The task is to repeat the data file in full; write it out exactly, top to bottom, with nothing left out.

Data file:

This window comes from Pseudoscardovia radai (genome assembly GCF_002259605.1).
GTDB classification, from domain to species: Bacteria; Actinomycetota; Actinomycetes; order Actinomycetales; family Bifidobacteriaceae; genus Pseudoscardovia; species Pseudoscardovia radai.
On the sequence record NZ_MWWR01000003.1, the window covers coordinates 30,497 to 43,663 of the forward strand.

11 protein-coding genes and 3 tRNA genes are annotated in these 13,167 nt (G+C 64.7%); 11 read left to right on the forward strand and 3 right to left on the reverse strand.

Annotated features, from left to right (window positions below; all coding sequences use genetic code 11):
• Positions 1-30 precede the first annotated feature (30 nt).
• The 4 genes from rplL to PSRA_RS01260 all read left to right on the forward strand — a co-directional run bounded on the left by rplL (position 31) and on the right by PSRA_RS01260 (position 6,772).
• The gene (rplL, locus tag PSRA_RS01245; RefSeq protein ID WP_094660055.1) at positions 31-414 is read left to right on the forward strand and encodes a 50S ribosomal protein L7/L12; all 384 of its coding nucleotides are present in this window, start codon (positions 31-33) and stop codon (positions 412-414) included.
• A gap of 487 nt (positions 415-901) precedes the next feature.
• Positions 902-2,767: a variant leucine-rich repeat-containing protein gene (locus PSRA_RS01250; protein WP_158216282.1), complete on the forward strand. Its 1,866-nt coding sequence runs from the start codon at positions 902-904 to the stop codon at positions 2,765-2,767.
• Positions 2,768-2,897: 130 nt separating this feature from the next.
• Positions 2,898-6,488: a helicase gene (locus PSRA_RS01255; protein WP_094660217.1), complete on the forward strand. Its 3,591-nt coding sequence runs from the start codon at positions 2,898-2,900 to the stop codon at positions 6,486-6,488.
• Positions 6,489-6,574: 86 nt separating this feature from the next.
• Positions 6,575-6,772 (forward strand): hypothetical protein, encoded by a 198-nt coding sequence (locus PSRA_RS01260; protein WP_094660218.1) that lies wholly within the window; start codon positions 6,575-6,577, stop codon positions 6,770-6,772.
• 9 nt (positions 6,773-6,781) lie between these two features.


This window comes from Pseudoscardovia radai (genome assembly GCF_002259605.1).
GTDB classification, from domain to species: Bacteria; Actinomycetota; Actinomycetes; order Actinomycetales; family Bifidobacteriaceae; genus Pseudoscardovia; species Pseudoscardovia radai.
On the sequence record NZ_MWWR01000003.1, the window covers coordinates 30,497 to 43,663 of the forward strand.

11 protein-coding genes and 3 tRNA genes are annotated in these 13,167 nt (G+C 64.7%); 11 read left to right on the forward strand and 3 right to left on the reverse strand.

Annotated features, from left to right (window positions below; all coding sequences use genetic code 11):
• Positions 1-30 precede the first annotated feature (30 nt).
• The 4 genes from rplL to PSRA_RS01260 all read left to right on the forward strand — a co-directional run bounded on the left by rplL (position 31) and on the right by PSRA_RS01260 (position 6,772).
• The gene (rplL, locus tag PSRA_RS01245; RefSeq protein ID WP_094660055.1) at positions 31-414 is read left to right on the forward strand and encodes a 50S ribosomal protein L7/L12; all 384 of its coding nucleotides are present in this window, start codon (positions 31-33) and stop codon (positions 412-414) included.
• A gap of 487 nt (positions 415-901) precedes the next feature.
• Positions 902-2,767: a variant leucine-rich repeat-containing protein gene (locus PSRA_RS01250; protein WP_158216282.1), complete on the forward strand. Its 1,866-nt coding sequence runs from the start codon at positions 902-904 to the stop codon at positions 2,765-2,767.
• Positions 2,768-2,897: 130 nt separating this feature from the next.
• Positions 2,898-6,488: a helicase gene (locus PSRA_RS01255; protein WP_094660217.1), complete on the forward strand. Its 3,591-nt coding sequence runs from the start codon at positions 2,898-2,900 to the stop codon at positions 6,486-6,488.
• Positions 6,489-6,574: 86 nt separating this feature from the next.
• Positions 6,575-6,772 (forward strand): hypothetical protein, encoded by a 198-nt coding sequence (locus PSRA_RS01260; protein WP_094660218.1) that lies wholly within the window; start codon positions 6,575-6,577, stop codon positions 6,770-6,772.
• 9 nt (positions 6,773-6,781) lie between these two features.